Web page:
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13.3: Concentration and Rate Law
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Concentration and Rate Law
 
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13.3: Concentration and Rate Law

The rate of a reaction is affected by the concentrations of reactants. Rate laws (differential rate laws) or rate equations are mathematical expressions describing the relationship between the rate of a chemical reaction and the concentration of its reactants.

For example, in a generic reaction aA + bB ⟶ products, where a and b are stoichiometric coefficients, the rate law can be written as:

 Eq1

[A] and [B] represent the molar concentrations of reactants, and k is the rate constant, which is specific for a particular reaction at a specific temperature.

The exponents m and n are the reaction orders and are typically positive integers, though they can be fractions, negative, or zero.

The rate constant k and the reaction orders m and n are determined experimentally by observing how the rate of a reaction changes as the concentrations of the reactants are changed. The rate constant k is independent of the reactant concentrations, but varies with temperature.

The reaction orders in a rate law describe the mathematical dependence of the rate on reactant concentrations. Referring to the generic rate law (rate = k[A]m[B]n), the reaction is m order with respect to A and n order with respect to B. For example, if m = 1 and n = 2, the reaction is first order in A and second order in B. The overall reaction order is simply the sum of orders for each reactant. For the example rate law here, the reaction is third order overall (1 + 2 = 3).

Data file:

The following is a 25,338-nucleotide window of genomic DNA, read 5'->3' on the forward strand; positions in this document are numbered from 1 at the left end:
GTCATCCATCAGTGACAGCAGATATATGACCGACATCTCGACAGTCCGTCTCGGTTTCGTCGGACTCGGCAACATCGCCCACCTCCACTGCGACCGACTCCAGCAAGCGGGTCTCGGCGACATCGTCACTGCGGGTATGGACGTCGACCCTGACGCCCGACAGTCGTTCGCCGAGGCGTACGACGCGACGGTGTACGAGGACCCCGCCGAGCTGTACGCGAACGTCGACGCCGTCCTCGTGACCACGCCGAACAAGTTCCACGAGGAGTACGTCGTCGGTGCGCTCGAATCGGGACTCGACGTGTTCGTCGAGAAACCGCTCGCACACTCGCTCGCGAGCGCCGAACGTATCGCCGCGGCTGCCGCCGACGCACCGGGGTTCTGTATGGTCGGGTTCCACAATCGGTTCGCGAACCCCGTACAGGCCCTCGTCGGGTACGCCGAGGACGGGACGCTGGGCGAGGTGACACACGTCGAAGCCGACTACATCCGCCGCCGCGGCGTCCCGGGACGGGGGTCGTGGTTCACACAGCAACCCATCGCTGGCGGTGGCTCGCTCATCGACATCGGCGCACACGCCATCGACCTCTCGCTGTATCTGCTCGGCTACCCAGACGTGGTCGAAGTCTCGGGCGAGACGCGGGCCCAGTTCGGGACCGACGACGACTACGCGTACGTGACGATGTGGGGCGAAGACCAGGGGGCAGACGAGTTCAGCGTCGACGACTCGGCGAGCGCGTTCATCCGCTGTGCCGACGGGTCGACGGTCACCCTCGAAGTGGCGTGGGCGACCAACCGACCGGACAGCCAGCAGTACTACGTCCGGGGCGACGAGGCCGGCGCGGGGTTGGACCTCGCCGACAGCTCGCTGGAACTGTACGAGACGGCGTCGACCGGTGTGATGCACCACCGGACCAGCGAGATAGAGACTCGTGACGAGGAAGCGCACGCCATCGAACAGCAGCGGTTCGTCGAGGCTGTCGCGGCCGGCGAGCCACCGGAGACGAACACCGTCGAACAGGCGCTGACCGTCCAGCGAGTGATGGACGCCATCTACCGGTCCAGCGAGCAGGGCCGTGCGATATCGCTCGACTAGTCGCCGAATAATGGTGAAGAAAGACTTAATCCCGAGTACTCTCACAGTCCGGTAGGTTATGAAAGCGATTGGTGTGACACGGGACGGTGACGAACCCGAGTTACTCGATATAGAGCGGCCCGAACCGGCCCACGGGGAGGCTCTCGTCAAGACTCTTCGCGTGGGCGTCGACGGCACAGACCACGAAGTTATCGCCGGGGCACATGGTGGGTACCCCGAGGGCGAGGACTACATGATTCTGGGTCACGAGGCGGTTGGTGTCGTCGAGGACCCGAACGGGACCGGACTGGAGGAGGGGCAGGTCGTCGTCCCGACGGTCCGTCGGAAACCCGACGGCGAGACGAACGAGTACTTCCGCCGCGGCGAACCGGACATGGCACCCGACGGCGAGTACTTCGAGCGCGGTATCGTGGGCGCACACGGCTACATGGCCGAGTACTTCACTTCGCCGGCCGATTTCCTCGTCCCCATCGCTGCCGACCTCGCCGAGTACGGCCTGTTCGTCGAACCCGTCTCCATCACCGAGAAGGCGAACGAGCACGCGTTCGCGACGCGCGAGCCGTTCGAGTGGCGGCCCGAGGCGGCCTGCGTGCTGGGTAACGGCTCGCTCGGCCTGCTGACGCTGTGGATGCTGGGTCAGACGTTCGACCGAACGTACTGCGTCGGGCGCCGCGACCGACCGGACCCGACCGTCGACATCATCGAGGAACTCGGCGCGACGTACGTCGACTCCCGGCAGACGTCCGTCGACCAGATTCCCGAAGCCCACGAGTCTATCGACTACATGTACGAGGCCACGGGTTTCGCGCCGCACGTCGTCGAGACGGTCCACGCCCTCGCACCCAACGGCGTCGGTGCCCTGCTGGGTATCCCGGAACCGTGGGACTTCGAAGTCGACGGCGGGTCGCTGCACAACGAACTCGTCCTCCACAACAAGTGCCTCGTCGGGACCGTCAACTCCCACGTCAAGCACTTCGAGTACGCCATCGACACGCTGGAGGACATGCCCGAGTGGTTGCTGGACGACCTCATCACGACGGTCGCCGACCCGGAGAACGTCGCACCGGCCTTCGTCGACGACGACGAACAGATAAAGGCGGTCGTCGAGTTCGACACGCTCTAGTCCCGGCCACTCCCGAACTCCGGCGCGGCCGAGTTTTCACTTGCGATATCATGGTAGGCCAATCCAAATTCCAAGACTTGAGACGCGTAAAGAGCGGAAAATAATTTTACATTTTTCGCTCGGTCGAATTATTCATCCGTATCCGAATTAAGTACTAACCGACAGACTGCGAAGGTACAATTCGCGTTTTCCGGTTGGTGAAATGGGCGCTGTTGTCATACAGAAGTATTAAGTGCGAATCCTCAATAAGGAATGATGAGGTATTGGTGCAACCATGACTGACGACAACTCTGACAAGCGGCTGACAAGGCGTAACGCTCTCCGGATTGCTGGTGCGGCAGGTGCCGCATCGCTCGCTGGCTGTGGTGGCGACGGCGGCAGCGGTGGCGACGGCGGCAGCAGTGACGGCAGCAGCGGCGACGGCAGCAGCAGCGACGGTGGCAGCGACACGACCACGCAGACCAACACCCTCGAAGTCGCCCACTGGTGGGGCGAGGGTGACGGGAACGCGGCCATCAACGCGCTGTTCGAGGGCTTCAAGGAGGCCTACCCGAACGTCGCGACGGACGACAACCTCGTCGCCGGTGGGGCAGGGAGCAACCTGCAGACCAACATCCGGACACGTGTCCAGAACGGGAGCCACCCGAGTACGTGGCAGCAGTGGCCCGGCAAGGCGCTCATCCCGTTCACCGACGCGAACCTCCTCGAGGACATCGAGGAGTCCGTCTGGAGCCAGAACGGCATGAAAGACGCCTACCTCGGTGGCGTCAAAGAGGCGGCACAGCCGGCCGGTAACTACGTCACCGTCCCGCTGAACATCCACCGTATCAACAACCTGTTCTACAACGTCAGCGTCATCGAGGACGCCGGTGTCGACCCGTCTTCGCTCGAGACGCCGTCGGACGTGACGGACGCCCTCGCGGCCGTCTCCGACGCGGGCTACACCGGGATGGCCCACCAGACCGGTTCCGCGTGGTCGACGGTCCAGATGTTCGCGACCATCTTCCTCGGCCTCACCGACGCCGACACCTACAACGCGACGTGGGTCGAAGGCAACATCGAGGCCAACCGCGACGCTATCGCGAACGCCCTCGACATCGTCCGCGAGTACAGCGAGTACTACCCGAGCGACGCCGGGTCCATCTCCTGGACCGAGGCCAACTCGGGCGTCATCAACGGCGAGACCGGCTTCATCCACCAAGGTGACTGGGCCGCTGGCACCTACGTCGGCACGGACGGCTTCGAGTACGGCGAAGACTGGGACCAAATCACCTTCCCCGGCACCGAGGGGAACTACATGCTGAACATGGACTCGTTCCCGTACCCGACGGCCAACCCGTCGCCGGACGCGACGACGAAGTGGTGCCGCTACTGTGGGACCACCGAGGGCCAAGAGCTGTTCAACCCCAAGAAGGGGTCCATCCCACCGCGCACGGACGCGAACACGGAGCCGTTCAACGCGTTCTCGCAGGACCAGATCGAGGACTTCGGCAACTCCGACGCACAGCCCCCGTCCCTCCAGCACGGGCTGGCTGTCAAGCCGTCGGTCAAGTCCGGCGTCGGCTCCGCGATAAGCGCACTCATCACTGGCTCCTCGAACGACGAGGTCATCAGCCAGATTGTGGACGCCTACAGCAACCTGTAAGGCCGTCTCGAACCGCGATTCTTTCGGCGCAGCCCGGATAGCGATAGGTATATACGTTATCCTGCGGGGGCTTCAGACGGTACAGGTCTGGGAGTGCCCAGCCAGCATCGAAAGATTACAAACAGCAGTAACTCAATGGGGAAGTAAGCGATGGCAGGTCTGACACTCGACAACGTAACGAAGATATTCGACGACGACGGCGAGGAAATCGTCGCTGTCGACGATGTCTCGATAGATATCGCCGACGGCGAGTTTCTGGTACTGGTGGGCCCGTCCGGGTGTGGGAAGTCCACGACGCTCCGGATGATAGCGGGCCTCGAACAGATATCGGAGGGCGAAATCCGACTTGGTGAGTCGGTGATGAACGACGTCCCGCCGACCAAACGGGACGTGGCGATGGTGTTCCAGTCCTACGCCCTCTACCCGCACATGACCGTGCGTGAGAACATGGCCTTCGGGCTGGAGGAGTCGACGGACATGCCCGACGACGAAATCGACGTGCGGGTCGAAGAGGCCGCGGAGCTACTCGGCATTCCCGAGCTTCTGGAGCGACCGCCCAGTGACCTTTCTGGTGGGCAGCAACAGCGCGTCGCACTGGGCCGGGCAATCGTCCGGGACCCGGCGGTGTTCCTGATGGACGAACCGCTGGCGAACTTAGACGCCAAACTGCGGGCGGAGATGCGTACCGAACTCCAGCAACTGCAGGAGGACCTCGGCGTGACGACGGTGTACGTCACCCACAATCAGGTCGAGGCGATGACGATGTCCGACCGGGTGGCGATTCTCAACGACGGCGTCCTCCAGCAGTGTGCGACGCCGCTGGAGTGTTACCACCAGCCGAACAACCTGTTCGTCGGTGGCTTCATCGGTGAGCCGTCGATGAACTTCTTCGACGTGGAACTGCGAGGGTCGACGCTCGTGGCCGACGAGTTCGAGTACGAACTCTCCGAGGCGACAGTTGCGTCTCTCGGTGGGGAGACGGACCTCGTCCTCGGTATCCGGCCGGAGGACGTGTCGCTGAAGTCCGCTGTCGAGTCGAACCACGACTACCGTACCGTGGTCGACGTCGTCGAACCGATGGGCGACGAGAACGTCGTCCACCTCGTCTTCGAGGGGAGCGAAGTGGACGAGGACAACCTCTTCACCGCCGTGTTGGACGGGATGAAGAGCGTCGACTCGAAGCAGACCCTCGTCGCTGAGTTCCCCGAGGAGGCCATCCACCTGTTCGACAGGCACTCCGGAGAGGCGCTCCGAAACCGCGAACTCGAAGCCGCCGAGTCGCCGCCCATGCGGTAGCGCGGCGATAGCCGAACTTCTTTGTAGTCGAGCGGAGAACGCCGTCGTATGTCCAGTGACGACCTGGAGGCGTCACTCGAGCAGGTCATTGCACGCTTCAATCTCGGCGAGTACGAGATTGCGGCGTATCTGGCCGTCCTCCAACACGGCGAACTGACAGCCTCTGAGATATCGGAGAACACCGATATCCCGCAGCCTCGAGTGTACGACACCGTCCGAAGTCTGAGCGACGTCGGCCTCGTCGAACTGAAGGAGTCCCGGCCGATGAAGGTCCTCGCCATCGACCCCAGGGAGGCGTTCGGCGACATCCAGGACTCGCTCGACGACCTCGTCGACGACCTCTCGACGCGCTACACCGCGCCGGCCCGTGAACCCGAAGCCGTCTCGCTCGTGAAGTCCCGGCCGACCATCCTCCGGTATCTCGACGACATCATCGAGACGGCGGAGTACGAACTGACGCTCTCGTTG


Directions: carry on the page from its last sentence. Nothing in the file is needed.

A common experimental approach to the determination of rate laws is the method of initial rates. This method involves measuring reaction rates for multiple experimental trials carried out using different initial reactant concentrations. Comparing the measured rates for these trials permits determination of the reaction orders and, subsequently, the rate constant, which together are used to formulate a rate law.

Rate laws may exhibit fractional orders for some reactants, and negative reaction orders are sometimes observed when an increase in the concentration of one reactant causes a decrease in reaction rate. It is important to note that rate laws are determined by experiment only and are not reliably predicted by reaction stoichiometry.

The reaction order determines the relationship between the reaction rate and the concentration of reactants or products.

• In a zero-order reaction, the concentration of the reactants does not have any effect on the rate of the reaction, which remains constant throughout.
• In a first-order reaction, the reaction rate is directly and linearly proportional to the change in reactant concentration. As the reactant concentration decreases, the reaction rate also decreases proportionally.
• In second-order or higher-order reactions, the reaction rate is proportional to the exponential value of the reactants. Therefore, as the reaction progresses and the concentration of the reactants decreases, the reaction rate decreases exponentially.

This text is adapted from Openstax, Chemistry 2e, Section 12.3: Rate Laws.

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